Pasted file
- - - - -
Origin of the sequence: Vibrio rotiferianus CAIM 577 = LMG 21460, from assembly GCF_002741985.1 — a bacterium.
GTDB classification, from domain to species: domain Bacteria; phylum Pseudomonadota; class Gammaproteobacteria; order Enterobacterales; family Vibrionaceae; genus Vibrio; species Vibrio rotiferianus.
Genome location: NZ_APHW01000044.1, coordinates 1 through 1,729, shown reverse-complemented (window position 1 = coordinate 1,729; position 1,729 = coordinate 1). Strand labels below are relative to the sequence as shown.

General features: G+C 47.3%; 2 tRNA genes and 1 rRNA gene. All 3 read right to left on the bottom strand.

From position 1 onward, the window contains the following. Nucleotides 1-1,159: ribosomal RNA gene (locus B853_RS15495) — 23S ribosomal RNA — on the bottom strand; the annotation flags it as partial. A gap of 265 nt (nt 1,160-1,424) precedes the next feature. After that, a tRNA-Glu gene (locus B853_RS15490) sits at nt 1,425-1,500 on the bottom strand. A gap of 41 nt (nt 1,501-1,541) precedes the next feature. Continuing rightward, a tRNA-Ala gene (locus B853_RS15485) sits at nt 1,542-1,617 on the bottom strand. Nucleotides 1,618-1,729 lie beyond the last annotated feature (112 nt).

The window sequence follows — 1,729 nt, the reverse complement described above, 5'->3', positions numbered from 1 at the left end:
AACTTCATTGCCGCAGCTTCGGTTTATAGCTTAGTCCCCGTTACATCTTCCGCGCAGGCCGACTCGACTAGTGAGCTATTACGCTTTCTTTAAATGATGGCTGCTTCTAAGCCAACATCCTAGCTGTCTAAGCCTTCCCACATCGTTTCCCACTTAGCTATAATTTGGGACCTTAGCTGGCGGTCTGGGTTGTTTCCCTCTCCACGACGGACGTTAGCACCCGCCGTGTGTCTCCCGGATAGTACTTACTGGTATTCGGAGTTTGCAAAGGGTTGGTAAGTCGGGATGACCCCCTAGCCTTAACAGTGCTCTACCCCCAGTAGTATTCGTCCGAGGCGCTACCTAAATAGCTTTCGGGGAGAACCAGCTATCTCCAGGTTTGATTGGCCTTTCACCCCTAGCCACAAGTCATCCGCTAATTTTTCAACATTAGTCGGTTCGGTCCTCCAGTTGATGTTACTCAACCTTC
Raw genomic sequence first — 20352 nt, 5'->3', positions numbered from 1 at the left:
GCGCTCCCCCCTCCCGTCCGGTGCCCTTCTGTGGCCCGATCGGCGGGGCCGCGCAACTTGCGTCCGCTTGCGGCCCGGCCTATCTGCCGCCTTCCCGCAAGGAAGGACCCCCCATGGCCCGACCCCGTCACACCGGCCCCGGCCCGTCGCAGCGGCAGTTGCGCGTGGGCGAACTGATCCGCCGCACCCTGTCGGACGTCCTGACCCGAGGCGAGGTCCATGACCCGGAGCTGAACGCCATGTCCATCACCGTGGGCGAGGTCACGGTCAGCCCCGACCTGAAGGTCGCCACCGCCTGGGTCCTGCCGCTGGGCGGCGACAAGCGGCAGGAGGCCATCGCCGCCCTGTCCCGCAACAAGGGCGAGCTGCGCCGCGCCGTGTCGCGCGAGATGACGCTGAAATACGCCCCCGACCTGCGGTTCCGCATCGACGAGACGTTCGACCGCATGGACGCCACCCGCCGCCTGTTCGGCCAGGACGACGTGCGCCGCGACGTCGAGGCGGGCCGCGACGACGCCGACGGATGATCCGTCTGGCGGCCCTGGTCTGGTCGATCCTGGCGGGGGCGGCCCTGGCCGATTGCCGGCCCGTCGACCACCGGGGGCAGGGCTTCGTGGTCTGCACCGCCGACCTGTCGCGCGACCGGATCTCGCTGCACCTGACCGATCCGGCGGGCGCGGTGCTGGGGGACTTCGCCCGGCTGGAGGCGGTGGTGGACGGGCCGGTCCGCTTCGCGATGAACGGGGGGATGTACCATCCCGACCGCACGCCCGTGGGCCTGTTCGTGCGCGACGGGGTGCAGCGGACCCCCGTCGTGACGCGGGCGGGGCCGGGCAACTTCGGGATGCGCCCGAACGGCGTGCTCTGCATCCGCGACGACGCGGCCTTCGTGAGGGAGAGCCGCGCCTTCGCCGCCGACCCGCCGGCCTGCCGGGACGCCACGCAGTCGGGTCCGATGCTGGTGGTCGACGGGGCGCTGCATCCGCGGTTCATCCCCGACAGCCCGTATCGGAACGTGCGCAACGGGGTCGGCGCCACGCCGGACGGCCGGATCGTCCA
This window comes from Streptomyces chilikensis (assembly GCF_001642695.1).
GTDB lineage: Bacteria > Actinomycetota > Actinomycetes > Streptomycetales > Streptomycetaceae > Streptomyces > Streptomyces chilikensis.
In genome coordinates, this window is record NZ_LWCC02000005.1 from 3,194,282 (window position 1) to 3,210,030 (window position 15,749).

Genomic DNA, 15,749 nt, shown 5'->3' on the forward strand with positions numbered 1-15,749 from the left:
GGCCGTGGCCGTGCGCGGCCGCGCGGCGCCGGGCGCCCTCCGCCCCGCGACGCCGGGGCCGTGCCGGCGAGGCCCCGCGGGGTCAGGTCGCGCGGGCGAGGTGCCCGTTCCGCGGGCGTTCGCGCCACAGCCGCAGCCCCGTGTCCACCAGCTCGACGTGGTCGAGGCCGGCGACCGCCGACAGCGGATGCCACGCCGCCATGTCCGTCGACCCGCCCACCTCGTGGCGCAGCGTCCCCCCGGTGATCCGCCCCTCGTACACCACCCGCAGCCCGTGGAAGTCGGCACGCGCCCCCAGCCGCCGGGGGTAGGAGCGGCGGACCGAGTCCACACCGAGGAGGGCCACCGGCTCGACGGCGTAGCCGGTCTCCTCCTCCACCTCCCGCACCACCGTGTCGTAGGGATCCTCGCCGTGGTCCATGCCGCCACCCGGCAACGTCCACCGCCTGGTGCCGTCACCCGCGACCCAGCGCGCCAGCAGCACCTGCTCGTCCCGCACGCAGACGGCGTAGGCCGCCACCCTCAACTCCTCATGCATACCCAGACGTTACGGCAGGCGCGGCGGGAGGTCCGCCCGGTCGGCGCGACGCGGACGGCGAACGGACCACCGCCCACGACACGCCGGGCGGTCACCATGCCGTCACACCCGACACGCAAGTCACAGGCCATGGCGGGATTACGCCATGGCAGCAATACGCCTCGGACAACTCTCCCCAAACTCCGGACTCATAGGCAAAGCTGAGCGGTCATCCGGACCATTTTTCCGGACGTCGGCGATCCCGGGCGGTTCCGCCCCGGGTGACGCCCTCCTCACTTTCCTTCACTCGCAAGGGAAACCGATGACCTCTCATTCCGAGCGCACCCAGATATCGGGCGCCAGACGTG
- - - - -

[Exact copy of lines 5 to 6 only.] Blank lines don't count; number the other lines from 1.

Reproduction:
From position 1 onward, the window contains the following. Nucleotides 1-1,159: ribosomal RNA gene (locus B853_RS15495) — 23S ribosomal RNA — on the bottom strand; the annotation flags it as partial. A gap of 265 nt (nt 1,160-1,424) precedes the next feature. After that, a tRNA-Glu gene (locus B853_RS15490) sits at nt 1,425-1,500 on the bottom strand. A gap of 41 nt (nt 1,501-1,541) precedes the next feature. Continuing rightward, a tRNA-Ala gene (locus B853_RS15485) sits at nt 1,542-1,617 on the bottom strand. Nucleotides 1,618-1,729 lie beyond the last annotated feature (112 nt).

The window sequence follows — 1,729 nt, the reverse complement described above, 5'->3', positions numbered from 1 at the left end: